As for not praising Clark’s recordings with Dillard and Carla Olson, that’s not my job. My job is to read the book and give my impression as to whether or not it tells its story. I’m not mesmerized by Clark’s songwriting past the Byrds because I haven’t heard it (sorry, John, I haven’t listened to all the records in the world yet), but I don’t think I need to be familiar with an artist’s work to know if the biographer did a good job of telling the story. I think Einarson did a great job of presenting who Gene Clark was. That he can’t see that he was the kind of man he was is, as I said, the pity.]
Judging by the cover…
I for one was shocked to see the July/August cover. Having been a dedicated reader, who truly feels you have the best music magazine for music I like, branching out to jazz or whatever worries me. If I cared about jazz I’d read Downbeat, or Rolling Stone for today’s pop, metal, rap etc.
I’m sure Lizz Wright is a great artist, but give me Ray Wylie Hubbard or Rodney Crowell anyday. I hope this cover was just a test, and you will go back to what we all buy your magazine for!
— Tom Hite
Breaux Bridge, Louisiana
Another Ms. Wright:
Preferring Lizz over Chely
No need for the apologia on the Lizz Wright cover story. I mean, it’s not like you’d done an extended feature on that other Wright (Chely), whose Metropolitan Hotel you inexplicably deigned to review in issue #57. I still haven’t figured out whether the reviewer intended to be ironic or not when he spoke of the latter Wright’s “eloquence and candor” with regard to the reactionary single “The Bumper Of My S.U.V.”, about which one really can’t say much without giving the song way more attention than it deserves.
For almost seven years now, I’ve looked forward to every issue of your magazine, but I must confess you folks are beginning to worry me. I might could overlook the write-ups on fence-straddling Americana wannabes like Dierks Bentley or that warmongering redneck mother Charlie Daniels so long as they remain the exception and not the rule, but seeing that Virgin Megastores ad on the back cover of your latest issue really gave me a sinking feeling. If I didn’t know better, I might think ND had done sold out.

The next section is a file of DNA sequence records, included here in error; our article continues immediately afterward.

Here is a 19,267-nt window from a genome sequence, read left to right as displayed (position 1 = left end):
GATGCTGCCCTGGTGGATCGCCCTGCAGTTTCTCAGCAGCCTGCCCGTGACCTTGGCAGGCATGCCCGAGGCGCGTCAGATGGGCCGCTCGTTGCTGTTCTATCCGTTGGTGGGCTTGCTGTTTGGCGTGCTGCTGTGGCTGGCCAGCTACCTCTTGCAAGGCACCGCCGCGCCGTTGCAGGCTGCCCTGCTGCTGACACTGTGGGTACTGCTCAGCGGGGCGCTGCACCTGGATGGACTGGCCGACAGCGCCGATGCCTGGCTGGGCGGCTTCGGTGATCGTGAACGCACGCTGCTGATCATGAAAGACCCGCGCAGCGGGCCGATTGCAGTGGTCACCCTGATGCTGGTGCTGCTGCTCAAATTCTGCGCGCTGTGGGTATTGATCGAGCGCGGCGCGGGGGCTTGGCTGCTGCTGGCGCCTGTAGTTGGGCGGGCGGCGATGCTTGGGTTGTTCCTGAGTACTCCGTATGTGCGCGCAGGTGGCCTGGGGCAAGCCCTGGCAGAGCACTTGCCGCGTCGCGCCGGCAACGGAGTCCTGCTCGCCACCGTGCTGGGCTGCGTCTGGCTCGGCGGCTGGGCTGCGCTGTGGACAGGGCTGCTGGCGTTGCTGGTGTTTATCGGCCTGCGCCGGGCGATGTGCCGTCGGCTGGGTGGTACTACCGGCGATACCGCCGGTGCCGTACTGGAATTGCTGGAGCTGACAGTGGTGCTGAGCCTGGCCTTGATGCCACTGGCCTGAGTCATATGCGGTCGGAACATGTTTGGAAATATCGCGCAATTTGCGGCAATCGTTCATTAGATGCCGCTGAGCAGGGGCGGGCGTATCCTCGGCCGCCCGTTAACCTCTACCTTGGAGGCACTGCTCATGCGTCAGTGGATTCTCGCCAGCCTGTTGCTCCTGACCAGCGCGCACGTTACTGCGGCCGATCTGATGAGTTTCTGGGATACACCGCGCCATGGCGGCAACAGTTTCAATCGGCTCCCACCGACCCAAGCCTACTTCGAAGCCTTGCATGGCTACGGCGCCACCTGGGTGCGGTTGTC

— Shawn Cote
Fort Fairfield, Maine
The revolution sells cars
Have you seen the Steve Earle Chevy ad for “The Revolution Starts Now”? It just started airing during NASCAR races and baseball games. It features pickup trucks flying around while the song plays. As a fan I just about choked. “The Revolution Starts Now” was supposed to be a war cry during the 2004 presidential race. It’s not about Steve Earle making money…he can sell any song he wants to. But selling that particular song is a betrayal of everyone who invested themselves in a cause.
— Eric Melcher
Numbers add up to nuthin’
The article about Sufjan Stevens [ND #58] is great, and Kurt Reighley can certainly write, but his math skills seem to be failing him. Stevens would not be 122 in 2053, if he was born in 1975 (like me), he’d be 83. Which seems a fine age to put out a final album!
— Jessica Byers